That Bombshell Evidence in the Census Case? The Supreme Court Might Ignore It.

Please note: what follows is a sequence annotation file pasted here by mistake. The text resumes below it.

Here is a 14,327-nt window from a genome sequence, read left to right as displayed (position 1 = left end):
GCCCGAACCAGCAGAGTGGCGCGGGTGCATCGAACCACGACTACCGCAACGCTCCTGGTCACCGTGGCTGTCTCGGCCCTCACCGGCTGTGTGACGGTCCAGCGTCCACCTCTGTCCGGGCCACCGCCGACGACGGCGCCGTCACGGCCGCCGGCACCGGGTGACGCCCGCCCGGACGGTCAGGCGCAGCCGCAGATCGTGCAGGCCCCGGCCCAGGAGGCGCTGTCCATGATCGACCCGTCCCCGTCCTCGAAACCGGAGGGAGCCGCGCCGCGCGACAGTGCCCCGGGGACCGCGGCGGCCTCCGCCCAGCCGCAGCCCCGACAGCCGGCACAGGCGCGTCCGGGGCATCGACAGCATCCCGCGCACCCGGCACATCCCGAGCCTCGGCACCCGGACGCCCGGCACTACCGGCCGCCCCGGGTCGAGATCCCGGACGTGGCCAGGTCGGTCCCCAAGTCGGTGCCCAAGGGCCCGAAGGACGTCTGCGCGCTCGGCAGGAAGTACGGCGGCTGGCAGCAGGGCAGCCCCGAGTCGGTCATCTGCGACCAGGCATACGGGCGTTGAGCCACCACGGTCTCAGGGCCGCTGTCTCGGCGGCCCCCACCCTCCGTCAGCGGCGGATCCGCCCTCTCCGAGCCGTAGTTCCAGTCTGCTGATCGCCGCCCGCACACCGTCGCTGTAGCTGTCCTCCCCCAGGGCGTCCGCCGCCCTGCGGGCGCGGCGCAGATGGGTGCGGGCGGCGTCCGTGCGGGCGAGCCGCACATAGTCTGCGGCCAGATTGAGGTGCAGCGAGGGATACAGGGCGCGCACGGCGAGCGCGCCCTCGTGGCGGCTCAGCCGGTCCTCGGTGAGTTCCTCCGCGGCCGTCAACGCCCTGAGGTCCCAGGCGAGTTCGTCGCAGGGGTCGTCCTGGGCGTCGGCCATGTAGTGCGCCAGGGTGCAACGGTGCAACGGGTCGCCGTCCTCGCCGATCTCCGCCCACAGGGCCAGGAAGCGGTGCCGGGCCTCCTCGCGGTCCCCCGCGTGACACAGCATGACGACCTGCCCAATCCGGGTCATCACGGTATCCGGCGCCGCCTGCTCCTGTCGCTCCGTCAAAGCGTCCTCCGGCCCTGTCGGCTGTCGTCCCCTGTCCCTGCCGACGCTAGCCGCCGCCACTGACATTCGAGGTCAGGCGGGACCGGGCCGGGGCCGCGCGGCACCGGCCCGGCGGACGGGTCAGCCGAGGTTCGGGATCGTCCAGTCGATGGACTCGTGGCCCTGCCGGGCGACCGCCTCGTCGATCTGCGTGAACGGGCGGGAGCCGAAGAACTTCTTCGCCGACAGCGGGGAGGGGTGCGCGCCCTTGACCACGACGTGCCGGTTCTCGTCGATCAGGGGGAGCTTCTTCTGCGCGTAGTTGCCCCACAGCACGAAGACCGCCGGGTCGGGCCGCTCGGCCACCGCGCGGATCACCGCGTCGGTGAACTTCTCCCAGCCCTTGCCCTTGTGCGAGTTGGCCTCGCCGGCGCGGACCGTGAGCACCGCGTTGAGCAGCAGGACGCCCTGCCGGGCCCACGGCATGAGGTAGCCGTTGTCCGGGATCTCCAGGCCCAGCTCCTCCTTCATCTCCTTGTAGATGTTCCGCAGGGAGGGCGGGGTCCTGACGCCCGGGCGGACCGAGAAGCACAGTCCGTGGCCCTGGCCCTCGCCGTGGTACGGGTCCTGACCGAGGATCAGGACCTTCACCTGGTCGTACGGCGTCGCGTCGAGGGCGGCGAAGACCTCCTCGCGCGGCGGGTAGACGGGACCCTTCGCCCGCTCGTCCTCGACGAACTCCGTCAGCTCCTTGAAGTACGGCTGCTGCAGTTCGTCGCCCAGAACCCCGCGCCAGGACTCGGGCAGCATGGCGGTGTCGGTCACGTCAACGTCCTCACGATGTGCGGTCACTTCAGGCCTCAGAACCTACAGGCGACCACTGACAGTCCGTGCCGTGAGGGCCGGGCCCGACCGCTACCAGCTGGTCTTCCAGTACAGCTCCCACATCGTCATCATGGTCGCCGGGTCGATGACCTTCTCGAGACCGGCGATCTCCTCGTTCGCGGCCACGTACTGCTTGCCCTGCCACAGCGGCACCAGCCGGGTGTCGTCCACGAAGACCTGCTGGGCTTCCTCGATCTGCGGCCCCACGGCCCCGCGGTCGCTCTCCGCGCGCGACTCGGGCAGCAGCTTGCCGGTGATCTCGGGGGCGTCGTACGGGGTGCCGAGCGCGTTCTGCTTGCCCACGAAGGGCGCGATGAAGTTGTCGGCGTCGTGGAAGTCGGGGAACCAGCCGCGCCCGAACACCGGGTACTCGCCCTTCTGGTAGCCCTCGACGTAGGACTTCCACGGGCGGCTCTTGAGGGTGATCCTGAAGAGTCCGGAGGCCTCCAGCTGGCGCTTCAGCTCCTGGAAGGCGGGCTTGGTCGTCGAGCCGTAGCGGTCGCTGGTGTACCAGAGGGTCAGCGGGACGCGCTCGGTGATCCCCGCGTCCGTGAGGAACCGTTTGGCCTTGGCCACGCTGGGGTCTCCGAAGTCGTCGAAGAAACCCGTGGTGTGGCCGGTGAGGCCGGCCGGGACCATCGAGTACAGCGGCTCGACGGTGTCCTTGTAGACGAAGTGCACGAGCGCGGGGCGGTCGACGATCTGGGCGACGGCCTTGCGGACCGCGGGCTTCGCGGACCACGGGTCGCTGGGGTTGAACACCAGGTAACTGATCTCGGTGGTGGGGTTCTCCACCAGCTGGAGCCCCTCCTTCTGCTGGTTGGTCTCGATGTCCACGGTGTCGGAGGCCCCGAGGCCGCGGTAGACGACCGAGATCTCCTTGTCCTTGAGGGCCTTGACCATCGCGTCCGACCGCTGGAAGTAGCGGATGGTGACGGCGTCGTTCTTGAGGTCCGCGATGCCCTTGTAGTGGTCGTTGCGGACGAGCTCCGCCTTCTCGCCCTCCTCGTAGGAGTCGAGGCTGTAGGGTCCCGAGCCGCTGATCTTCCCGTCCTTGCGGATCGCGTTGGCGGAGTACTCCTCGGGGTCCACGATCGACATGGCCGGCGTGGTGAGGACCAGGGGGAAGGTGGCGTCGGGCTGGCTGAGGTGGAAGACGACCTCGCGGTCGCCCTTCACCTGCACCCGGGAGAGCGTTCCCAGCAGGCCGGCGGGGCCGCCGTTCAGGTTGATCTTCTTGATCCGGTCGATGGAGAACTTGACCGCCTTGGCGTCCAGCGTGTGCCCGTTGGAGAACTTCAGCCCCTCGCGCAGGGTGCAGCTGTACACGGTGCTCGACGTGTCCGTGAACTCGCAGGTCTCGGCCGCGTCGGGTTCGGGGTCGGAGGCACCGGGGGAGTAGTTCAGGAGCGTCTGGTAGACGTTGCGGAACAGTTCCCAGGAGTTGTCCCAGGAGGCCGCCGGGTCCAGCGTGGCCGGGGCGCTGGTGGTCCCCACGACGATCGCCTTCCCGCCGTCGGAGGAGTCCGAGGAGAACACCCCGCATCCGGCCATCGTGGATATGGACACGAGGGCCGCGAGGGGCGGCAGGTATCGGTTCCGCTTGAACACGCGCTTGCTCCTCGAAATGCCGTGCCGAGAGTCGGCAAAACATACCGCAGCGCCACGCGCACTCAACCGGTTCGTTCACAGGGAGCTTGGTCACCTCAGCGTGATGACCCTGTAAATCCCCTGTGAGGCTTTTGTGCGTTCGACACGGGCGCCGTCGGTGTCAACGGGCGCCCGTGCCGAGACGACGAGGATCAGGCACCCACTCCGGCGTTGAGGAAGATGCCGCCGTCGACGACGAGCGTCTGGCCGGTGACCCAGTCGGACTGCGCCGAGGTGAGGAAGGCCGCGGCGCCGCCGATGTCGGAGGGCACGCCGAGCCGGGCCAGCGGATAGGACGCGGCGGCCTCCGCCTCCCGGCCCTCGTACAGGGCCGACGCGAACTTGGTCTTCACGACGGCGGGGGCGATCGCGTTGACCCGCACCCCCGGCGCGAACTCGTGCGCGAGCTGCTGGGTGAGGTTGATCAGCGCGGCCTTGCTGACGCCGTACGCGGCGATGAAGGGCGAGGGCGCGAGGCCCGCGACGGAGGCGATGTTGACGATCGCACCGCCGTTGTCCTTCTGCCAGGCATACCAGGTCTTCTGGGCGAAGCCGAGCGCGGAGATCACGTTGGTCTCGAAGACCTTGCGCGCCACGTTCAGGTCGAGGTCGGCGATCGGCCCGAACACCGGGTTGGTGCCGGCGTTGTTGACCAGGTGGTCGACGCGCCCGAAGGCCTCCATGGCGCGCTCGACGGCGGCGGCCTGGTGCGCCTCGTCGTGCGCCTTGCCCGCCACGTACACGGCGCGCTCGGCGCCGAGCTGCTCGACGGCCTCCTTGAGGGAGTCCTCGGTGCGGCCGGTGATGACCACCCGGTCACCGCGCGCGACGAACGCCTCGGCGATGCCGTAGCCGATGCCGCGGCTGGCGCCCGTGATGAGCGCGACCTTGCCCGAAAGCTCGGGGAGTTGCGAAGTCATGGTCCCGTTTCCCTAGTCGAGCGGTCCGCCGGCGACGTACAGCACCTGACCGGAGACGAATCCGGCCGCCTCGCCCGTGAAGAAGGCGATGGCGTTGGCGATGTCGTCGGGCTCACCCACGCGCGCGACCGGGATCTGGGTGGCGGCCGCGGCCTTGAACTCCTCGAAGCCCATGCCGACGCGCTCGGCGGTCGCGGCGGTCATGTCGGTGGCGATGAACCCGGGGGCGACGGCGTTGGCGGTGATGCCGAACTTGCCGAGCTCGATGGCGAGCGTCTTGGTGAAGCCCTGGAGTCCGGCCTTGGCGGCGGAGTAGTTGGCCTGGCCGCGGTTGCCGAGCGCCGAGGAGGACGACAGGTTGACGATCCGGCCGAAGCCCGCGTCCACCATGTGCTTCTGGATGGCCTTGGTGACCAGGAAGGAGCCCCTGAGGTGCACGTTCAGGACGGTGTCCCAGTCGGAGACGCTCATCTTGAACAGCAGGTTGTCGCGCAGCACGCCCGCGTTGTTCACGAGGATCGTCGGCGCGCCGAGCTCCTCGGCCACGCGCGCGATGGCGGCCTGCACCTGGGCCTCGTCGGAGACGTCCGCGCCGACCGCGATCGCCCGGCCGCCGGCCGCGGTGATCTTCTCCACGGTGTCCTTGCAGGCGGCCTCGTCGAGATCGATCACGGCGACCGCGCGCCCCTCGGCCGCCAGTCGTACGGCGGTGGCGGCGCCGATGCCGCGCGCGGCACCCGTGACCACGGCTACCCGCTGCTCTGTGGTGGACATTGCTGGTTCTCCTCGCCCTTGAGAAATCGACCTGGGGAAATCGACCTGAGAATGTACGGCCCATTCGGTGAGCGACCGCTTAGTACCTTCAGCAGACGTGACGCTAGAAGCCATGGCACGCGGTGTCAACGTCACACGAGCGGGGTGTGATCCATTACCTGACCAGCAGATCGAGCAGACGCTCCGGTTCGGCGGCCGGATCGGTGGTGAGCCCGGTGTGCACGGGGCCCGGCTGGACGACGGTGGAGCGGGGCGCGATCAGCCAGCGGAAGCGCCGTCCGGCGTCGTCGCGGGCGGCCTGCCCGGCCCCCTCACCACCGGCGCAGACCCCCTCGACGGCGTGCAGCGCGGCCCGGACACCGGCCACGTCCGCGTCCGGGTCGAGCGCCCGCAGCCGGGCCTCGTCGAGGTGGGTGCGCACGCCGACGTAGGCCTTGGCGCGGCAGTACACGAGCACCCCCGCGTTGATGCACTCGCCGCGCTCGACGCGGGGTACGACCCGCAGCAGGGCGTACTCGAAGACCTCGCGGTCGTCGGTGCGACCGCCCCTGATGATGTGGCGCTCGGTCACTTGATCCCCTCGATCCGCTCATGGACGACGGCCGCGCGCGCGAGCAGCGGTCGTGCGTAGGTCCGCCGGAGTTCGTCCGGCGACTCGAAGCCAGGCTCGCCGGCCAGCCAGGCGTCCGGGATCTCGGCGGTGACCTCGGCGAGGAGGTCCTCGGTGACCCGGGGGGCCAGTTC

First, there’s little time for the court to consider the new evidence. The justices typically make up their minds following oral arguments, and they have already started writing their opinions. “The difficulty is that the Supreme Court voted on this case after oral arguments and has already started writing opinions and, while they sometimes change their minds, it’s not very common,” says Paul Smith, a veteran litigator with the Campaign Legal Center who’s argued numerous high-profile cases before the Supreme Court, including a case last year challenging partisan gerrymandering in Wisconsin.
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